Addressing Workplace Burnout

08th October 2019

Finding a healthy work/life balance continues to be a struggle for a lot of employees in the UK. Pressure at work, heavy workloads and long hours can leave even the best of us feeling exhausted – but what happens when it all gets too much? People who struggle to cope with the demands of their job put themselves at high risk of burnout. We have highlighted some of the ways to identify workplace burnout in your employees and how to overcome it…

What is workplace burnout?

Workplace burnout is the feeling of physical and emotional exhaustion due to the inability to cope with the demands at work. Burnout can leave people feeling empty, stressed and completely drained – which can lead to both physical and emotional health problems. If left unaddressed, it can affect life outside of work including relationships and self-care. In extreme cases, it can even lead to unhealthy behaviours such as addictive behaviours or extreme drinking.

Burnout is not only bad for the employee, but it can also have a negative impact on the business. Low productivity and engagement means less output, increased health problems, more sick days and higher insurance premiums – which can be costly.

What are the main causes?

Workplace burn out is more likely to occur when employees:

  • Feel like the work they do is not good enough
  • Expect too much of themselves
  • Lack of control
  • Dysfunctional workplace dynamics
  • Lack of social support or isolation
  • Feel underappreciated for their work
  • Feel incompetent or inadequate in their job role
  • Find it difficult to deal with unreasonable demands placed on them

How to spot workplace burnout?

As a manager, the single most important sign that an individual is suffering from workplace burnout is an unusual change in behaviour. It’s crucial to take the time to get to know your employees so you are able to notice any negative signs that may occur. The common symptoms include:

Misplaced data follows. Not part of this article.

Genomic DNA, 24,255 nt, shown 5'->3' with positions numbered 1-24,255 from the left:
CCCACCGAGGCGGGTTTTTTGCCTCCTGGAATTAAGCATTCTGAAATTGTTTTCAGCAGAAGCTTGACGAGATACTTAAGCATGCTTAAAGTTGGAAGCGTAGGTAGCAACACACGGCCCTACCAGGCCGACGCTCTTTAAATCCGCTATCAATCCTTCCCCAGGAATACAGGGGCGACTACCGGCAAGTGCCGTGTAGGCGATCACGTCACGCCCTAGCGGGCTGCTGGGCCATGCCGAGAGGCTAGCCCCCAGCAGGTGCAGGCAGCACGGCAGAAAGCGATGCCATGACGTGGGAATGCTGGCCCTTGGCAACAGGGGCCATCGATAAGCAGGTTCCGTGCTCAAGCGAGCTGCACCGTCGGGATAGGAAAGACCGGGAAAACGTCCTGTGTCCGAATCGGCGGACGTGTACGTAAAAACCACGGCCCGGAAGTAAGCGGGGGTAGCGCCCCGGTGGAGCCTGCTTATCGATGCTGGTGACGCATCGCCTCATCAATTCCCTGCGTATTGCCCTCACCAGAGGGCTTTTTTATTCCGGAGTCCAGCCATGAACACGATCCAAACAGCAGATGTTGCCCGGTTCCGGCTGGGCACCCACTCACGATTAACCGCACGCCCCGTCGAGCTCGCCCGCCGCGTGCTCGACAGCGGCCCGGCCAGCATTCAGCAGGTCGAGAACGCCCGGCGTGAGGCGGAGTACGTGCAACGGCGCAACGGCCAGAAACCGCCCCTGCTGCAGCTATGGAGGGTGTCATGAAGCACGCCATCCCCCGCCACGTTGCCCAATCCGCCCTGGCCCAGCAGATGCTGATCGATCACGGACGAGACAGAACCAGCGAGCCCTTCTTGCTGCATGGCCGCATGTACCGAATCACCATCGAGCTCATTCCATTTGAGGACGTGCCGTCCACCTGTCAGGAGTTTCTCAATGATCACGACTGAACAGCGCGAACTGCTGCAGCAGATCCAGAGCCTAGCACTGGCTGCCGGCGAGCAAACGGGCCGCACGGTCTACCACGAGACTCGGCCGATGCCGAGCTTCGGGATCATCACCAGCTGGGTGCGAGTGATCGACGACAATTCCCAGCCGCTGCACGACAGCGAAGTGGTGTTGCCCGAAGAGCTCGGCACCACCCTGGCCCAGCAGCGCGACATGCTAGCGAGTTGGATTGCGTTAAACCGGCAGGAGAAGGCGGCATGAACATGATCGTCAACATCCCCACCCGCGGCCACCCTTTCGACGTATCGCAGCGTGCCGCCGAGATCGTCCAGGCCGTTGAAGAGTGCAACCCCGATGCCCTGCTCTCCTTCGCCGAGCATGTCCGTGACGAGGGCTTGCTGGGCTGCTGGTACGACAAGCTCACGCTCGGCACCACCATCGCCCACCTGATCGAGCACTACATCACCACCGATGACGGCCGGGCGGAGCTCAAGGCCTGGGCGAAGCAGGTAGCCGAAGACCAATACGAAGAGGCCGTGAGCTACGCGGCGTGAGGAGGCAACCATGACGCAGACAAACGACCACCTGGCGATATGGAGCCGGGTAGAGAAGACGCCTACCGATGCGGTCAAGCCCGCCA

• Increased lateness or absenteeism
  • Changes in personality, such as frequent frustration or short-tempered behaviour
  • Disengagement in previously happy staff members
  • Decreased productivity or quality of work
  • Little interest in work or low emotions
  • Negative and sarcastic behaviour towards others or work
  • Complaints of headaches

Workplace burnout is unlikely to go away on its own, it will only cause greater issues further down the line.

How to deal with employees experiencing workplace burnout

If a member of staff is already experiencing the symptoms of workplace burnout, it’s important to address the situation as soon as possible and provide support for the individual.

The first step for dealing with workplace burnout is identifying why they are experiencing it. Sometimes the reasons will be obvious, and sometimes it can take some time to determine the specific causes behind it. Once the cause has been determined, you should actively try and reduce this problem where possible.

Find a quiet time to speak privately with your employee. Ask them ‘Are you okay? I’ve noticed that you’ve not been acting yourself lately and I was wondering if there’s anything we can do to help?’ or ‘You seemed quite frustrated in our last few meetings, is there anything I can do?’

How to prevent workplace burnout

Here are our top tips for preventing workplace burnout in your employees:

  • Monitor the workload of your employees. Is it manageable for the individual?
  • Give consistent positive feedback, recognition and appreciation.
  • Encourage employees to take their holiday allowances, and to ‘un-plug’ when they’re on holiday.
  • Consider allowing variety in the job roles, considering temporary or permanent job changes within the company.
  • Allow working-from-home opportunities, especially for long-commuters.
  • Reduce the procedures of approval where possible – it can cause frustration
  • Provide training for all staff and supervisors.
  • Make changes to the work environment – including seating arrangements, noise levels, lighting and temperature to reduce physical stress
  • Review the pay structure.
  • Show extra recognition for work efforts through little treats, like bringing in breakfast for your employees.
  • Consider hiring temps or part-time staff to deal will busy times rather than piling on the work to already stressed workers.
  • Arrange some team-bonding during work hours or after work – like bowling or an escape room.

How we can help

Making sure you identify and deal with workplace burnout in the right way is crucial for the wellbeing of your staff and the success of your business. Our Workplace Health and Wellbeing Program can help you to combat the effects of workplace burnout. Find out more about this service by getting in touch with our specialist occupational health team at David Barber today.

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